Home Blog Static Posture Assessment Mistakes: Part 3

Static Posture Assessment Mistakes: Part 3

Written on April 1, 2009 at 11:22 am, by Eric Cressey

The positioning of the feet in a static posture assessment can tell you a lot, but simply looking without following up won’t give you a definitive answer.  The most common postural distortion you’ll see is an externally rotated foot position.


It’s common to assume that this is simply a case of an athlete with hips that are stuck in external rotation.  And, in many cases, this is definitely the culprit.  For these athletes, a hearty dose of knee-to-knee stretches will do the trick (along with some stretches for the hip external rotators in a position of hip extension).


For other athletes, though, this foot position is simply a compensation, as athletes will turn the feet out to compensate for a lack of dorsiflexion (toe-to-shin) range-of-motion.  These athletes need to work hard to improve ankle mobility with a combination of lower-extremity soft tissue work and mobility drills.

For more information on postural assessment strategies, check out the Building the Efficient Athlete DVD set.


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3 Responses to “Static Posture Assessment Mistakes: Part 3”

  1. Mark Young Says:

    Good point Eric!

    Just to add (if I may), I like to start at the hips and work down. In most (almost all) cases, I’ve found that the glutes are tight and/or a limited range of dorsiflexion.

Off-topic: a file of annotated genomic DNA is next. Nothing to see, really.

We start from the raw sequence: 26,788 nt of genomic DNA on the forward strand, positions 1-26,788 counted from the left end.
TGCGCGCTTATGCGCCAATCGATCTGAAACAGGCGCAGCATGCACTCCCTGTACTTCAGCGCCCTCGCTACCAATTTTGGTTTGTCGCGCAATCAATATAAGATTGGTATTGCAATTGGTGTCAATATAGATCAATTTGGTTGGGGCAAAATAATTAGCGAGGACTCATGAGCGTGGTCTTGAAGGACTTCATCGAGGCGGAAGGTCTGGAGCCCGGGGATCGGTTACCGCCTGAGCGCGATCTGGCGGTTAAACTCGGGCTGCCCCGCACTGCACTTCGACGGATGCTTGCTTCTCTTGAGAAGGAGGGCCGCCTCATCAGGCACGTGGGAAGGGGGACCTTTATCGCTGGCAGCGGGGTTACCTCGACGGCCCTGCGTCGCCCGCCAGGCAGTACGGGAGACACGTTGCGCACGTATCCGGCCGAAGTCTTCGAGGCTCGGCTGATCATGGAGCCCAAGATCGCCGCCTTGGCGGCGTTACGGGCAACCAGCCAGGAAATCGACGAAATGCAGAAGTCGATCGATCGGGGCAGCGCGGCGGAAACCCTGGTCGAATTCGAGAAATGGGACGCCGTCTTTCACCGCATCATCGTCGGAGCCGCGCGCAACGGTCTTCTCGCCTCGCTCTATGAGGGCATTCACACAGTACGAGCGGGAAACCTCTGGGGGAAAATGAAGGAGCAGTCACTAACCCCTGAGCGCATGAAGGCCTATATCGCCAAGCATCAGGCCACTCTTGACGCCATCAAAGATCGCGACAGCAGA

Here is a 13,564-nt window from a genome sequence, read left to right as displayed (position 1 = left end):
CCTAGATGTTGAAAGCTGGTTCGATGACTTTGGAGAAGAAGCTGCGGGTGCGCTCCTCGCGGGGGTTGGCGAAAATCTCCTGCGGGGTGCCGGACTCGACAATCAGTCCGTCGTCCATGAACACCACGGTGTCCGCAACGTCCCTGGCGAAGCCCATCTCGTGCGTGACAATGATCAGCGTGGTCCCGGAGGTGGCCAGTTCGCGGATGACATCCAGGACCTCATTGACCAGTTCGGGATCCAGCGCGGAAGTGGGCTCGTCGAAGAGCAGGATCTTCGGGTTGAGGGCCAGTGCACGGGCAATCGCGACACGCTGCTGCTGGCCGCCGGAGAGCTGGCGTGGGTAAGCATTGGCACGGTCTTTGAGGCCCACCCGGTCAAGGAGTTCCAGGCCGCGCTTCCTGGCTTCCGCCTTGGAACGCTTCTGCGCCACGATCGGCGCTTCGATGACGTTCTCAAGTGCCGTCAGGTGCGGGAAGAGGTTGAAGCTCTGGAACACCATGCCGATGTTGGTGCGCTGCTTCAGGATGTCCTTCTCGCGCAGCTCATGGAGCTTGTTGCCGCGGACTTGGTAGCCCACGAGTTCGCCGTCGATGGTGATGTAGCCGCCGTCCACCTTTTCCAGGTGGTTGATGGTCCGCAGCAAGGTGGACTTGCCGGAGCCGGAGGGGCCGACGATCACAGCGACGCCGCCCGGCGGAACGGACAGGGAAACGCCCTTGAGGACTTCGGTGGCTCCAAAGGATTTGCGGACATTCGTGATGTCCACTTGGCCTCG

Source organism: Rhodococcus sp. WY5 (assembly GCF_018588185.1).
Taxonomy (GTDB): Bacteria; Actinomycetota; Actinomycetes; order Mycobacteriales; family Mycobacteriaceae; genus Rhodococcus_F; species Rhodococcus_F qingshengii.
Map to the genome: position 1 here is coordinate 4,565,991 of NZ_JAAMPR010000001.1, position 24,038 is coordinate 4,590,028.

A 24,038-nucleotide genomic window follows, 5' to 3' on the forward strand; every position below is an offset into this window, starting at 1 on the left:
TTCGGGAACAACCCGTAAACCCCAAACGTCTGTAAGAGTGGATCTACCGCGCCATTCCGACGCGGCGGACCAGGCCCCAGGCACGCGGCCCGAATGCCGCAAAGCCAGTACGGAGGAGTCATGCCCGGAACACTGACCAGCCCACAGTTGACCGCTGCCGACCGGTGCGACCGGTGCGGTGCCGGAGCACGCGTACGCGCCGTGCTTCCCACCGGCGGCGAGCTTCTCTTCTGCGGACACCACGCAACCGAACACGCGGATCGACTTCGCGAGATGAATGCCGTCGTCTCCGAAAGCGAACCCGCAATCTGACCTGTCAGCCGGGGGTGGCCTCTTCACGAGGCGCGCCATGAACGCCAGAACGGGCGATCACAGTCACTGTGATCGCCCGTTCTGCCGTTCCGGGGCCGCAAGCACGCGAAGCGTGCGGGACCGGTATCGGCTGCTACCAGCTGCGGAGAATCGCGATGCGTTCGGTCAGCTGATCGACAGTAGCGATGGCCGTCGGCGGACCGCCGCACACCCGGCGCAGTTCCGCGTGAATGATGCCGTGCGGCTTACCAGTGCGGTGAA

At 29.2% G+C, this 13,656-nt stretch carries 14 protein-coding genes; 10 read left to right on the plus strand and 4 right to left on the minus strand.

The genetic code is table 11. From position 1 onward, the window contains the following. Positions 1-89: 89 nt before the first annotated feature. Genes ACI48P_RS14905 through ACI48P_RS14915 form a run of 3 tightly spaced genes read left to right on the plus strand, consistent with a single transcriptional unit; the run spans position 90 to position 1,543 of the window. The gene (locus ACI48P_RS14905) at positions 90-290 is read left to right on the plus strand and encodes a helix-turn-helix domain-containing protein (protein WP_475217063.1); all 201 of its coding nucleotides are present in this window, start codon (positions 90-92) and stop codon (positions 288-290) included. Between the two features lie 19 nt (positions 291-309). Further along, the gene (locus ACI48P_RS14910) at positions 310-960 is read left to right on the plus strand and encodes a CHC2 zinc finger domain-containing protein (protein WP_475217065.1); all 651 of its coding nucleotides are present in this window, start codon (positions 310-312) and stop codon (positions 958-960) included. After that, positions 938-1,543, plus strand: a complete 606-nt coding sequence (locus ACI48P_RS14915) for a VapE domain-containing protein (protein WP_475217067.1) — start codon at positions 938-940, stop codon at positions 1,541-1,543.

However, when addressing the hips I like to do Craig’s Test as a quick and dirty way of determining whether there is a structural problem at the hip causing the outward rotation (i.e., hip retroversion). If the hip joint itself is causing lateral rotation no amount of stretching will fix this and it only takes a few seconds to test.

    This obviously applies for internal rotation of the femur as well.


  2. Kevin F Says:

    can you give explain how to do “hip external rotator stretching in a position of hip extension” (as you mentioned in this blog post). I just can’t picture what you mean by that?

    Kevin F

  3. Bob Dannegger Says:

    Mark, you made an important point about hip retroversion. I’m a long distance runner and 6 years ago I read an article from Active.com where a Dr. made the comment that George Bush ran like a duck. I had the same problem and (among others) and contacted the Dr. and we had a phone conversation during which he convinced me I should straighten it out. I tried various stretching etc. and started consciously trying to internally rotate my feet, especially my left foot which was a bit worse (a long story) while I ran.

    Some time after that I developed peroneal tendinitis which I have had on and off ever since. I went to a PT for the problem last summer and she said that I had, if I recall correctly, 12-15 degrees of retroversion in both hips. She did say that because I also had tight hip rotators that I might be able to lesson the external rotation a bit if I spent a lot of time stretching every day for months, but that my feet would never be straight.

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